School uniforms tend to be commonplace in many of Russia’s secondary schools. After the demise of the Soviet Union, countrywide school uniform policy was abolished, but many schools still implement their own uniform policies today. This picture shows students at a rural secondary school in Chechnya, Russia, wearing regulated uniforms.
Surprisingly enough, from 1994 to 2013, school uniforms were not mandatory in Russia. But in September 2013, school uniforms were reintroduced as a new law into the school system. Sorry kids — looks like you’ll have to wait longer to achieve your fashion freedom once again.
Flexing their creative side
As you may have noticed, Russia likes to place plenty of emphasis on the arts. Pictured here is a man blowing into an extravagant pottery whistle in his workshop, called the Petrovskaya Igrushka Museum. This particular museum puts emphasis on pottery, but wait till you hear what else they have …
There’s much more to this museum than meets the eye. It also features cool exhibit items such as ancient irons, medieval weapons, and various other unusual household products. Of course, there are many forms of art. And it certainly seems like this place tries to incorporate as much as possible.
Polar bears everywhere?
We’re not totally sure where this is located. Murmansk? Norilsk? Either way, it’s pretty insane to see a polar bear anywhere remotely near civilization, given their natural habitat is usually in Arctic regions. It’s safe to say this polar bear simply doesn’t care and seems to go wherever it pleases.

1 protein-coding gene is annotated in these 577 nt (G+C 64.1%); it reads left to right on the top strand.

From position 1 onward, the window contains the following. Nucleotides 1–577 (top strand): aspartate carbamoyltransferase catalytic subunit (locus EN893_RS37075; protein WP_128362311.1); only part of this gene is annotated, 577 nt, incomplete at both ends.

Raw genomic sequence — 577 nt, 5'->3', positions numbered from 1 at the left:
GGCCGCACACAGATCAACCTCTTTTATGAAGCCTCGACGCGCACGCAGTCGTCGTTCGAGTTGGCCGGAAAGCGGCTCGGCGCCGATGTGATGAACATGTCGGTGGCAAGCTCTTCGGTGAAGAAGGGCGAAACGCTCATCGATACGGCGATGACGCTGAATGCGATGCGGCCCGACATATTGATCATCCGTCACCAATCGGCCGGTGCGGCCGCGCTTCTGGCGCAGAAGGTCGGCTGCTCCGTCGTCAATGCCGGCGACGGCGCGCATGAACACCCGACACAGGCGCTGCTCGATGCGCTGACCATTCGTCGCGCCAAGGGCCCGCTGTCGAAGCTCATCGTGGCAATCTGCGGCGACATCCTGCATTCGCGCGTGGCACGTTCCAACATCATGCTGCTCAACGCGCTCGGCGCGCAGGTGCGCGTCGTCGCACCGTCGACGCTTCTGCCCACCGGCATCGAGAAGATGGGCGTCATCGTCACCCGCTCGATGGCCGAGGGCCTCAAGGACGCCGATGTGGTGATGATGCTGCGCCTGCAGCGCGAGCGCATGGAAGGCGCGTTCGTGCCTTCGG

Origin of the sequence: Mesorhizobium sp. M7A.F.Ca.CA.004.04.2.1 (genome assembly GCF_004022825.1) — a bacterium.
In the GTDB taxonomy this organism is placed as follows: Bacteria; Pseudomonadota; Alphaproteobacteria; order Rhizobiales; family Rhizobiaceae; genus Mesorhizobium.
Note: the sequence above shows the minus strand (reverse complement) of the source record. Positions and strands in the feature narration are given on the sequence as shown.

However, this picture isn’t far from the truth. According to the TASS news agency, in February 2019, Russia saw a “mass invasion” of polar bears in the northeastern Novazaya region, which is a Russian archipelago extending into the Arctic ocean. Polar bears were seen attempting to enter homes. That would make anyone think twice before messing with them!
A blast from the past
The kokoshnik headdress was worn by Russian women and girls dating back to the 10th century. Traditionally worn by married women (although maidens would also wear them), the kokoshnik reached the height of its popularity from the 16th to 19th centuries. But, you would be surprised how they’re used now …
In 2014, they were mainly worn by participants in Russian folk ensembles. But the headdress made its rounds in American pop culture, too. One of the exotic costumes worn by Padmé Amidala in the Star Wars saga is based on the kokoshnik. And as recently as 2018, Russian FIFA fans were seen wearing a simpler version of the headdress too!
Life’s a beach
There are plenty of beaches to try in many different parts of the world. In fact, some places earn their stereotypes thanks to their coastlines. Whether that’s California, South Africa, Australia, or many other places. However, when you think of Russia, sparkling beachy sands isn’t exactly the first thing that comes to mind.
Well, think again. This photo was taken during the end of summer in Sochi, Russia. Sunbathers took to the beach to take in the sunlight before the sunset. With that being said, the winters — of course — can get to frigid temperatures in some areas. We’re pretty sure these beaches are deserted during that time!
The youth culture immerses themselves in art
As mentioned before, Russia has a fond connection with art which is embedded in their culture both historically and presently. And that isn’t just limited to the artworks of old. Many young Russians have shown an appreciation for it, too, as shown in this picture at the 11th Colorful Moscow International Youth Festival.
Unlike some portrayals of Russia, this festival promotes youth culture to redefine and characterize Russian diversity. As if this country couldn’t get any more talented … they have brains, brawn, and artistic skill!